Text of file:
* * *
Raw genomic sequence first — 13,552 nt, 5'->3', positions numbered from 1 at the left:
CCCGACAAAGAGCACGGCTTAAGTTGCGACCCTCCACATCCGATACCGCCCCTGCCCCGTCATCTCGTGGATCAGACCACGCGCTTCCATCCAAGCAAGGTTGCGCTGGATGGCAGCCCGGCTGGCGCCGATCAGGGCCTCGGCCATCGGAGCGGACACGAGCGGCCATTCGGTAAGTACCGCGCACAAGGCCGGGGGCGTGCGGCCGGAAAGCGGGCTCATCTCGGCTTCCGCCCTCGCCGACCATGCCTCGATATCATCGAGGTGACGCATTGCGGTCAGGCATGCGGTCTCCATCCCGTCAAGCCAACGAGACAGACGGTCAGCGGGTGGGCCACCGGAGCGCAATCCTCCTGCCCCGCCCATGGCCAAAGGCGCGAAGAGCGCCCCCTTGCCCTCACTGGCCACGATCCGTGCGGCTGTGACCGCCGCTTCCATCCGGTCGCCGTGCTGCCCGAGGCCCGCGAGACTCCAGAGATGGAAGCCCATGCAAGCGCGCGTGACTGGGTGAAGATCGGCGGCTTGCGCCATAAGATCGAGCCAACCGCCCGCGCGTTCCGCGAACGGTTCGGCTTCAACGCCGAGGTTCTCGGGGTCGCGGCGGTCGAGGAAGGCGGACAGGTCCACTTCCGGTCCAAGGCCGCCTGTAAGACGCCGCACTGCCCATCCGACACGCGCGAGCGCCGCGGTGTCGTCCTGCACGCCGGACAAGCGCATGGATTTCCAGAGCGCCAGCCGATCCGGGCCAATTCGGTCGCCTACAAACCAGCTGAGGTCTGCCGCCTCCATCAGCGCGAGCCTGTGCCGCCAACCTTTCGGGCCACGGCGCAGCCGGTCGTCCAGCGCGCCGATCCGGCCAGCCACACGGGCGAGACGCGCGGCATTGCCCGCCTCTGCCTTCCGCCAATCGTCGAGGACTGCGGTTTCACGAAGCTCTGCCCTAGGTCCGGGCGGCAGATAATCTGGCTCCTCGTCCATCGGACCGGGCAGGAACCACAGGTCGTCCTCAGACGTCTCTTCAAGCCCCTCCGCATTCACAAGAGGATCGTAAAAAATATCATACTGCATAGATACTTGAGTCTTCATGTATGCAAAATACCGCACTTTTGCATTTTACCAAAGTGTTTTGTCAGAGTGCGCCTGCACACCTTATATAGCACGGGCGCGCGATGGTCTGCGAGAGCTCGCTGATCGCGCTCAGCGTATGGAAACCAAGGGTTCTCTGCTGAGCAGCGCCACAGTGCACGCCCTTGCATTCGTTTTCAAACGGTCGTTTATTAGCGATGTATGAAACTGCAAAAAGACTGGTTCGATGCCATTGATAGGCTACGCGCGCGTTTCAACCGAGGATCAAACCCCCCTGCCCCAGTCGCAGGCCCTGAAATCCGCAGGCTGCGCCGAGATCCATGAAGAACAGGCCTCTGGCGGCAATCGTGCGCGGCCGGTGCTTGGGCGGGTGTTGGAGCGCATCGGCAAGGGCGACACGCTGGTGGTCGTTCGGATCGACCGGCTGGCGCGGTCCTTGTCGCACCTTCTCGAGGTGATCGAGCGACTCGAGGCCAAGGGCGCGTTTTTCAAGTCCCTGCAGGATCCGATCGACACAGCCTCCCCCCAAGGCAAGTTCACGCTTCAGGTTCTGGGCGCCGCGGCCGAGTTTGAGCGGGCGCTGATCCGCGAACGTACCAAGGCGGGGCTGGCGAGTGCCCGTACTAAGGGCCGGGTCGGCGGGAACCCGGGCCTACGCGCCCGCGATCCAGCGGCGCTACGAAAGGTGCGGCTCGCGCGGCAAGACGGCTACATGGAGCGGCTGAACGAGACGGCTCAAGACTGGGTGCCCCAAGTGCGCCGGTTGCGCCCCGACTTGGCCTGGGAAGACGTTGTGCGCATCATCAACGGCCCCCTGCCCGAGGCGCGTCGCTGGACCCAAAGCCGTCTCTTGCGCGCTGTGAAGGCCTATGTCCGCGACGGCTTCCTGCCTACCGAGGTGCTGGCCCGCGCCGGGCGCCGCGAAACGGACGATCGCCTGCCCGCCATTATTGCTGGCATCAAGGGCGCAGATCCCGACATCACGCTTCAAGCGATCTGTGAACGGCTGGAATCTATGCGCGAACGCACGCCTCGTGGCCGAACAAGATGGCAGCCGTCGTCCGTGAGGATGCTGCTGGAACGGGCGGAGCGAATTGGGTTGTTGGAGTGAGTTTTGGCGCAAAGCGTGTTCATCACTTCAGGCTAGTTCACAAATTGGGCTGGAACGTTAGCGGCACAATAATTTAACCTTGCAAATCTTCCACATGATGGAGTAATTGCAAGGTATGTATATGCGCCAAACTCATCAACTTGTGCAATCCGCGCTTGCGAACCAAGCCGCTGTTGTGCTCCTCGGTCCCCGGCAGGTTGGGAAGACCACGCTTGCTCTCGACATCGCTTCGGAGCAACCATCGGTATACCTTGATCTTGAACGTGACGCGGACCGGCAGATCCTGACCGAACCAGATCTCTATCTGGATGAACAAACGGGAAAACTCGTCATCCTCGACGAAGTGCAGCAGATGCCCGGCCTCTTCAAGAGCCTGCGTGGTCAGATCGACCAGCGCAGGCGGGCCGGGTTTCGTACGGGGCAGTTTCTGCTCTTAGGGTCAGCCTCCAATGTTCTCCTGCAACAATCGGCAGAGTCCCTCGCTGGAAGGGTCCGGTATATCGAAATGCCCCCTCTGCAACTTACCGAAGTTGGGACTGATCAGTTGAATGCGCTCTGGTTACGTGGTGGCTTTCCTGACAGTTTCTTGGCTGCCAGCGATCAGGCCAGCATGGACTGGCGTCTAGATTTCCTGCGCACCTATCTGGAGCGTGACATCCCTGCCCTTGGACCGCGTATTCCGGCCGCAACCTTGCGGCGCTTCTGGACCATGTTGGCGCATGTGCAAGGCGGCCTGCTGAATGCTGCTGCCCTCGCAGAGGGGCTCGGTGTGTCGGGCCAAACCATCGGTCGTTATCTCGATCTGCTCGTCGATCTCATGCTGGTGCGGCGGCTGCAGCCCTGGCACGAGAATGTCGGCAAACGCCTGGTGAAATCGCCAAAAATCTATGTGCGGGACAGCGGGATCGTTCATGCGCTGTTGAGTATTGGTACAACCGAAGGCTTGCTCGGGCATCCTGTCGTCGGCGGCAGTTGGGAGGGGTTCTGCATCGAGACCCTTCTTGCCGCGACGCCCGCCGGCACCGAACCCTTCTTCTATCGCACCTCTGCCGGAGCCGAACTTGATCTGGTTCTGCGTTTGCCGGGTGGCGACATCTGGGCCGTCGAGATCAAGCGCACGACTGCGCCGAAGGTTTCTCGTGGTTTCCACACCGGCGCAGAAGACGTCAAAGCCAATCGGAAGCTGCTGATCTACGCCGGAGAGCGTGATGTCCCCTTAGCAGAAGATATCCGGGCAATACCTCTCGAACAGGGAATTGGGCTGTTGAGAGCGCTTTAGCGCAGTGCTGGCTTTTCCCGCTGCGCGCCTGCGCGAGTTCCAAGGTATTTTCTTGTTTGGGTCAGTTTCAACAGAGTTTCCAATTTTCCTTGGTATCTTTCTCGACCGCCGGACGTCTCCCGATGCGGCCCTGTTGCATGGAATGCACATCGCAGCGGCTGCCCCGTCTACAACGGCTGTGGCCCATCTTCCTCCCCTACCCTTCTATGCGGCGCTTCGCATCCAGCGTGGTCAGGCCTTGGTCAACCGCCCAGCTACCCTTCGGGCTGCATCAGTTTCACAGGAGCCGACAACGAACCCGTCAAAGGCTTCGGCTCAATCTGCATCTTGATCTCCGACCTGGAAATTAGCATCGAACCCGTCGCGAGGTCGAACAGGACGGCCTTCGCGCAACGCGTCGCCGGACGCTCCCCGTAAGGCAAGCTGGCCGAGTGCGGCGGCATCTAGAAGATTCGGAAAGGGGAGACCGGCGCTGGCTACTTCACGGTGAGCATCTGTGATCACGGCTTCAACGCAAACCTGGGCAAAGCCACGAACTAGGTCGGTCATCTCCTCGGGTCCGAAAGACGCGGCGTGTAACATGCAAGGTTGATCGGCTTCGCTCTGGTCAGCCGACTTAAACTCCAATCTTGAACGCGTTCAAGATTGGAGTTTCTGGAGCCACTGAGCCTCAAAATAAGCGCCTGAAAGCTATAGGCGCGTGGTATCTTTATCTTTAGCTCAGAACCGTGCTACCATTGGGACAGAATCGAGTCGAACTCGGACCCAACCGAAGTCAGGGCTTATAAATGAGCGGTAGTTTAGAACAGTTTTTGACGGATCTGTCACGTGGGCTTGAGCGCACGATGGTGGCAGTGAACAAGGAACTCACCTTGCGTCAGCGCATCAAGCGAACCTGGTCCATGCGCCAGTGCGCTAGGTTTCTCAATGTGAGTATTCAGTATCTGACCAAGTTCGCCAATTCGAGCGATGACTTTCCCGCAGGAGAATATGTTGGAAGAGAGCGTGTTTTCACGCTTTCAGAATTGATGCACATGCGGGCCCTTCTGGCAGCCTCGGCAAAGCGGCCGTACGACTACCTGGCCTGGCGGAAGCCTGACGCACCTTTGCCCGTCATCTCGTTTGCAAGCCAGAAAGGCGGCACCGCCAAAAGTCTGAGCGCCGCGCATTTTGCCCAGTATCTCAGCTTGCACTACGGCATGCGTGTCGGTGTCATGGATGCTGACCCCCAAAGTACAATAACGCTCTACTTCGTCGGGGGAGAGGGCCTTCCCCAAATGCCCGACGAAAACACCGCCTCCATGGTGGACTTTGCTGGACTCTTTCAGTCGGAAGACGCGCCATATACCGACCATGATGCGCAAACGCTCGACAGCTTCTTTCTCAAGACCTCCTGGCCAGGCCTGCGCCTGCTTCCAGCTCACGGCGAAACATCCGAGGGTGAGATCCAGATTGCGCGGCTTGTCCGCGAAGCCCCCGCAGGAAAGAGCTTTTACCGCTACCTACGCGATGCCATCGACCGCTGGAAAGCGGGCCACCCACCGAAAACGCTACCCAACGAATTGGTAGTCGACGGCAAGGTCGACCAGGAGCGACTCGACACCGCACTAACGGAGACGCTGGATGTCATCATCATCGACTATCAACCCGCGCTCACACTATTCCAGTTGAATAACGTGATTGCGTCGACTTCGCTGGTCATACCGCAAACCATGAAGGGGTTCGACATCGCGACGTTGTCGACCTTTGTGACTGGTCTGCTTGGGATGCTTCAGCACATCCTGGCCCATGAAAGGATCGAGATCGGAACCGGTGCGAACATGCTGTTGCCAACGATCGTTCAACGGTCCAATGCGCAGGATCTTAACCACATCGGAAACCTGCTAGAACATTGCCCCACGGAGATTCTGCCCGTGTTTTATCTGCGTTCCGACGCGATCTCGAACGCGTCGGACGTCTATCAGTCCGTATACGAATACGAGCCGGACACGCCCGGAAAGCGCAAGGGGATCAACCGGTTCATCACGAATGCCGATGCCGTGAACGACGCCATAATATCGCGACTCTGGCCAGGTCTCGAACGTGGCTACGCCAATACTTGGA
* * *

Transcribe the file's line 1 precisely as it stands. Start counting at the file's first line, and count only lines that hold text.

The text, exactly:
Raw genomic sequence first — 13,552 nt, 5'->3', positions numbered from 1 at the left: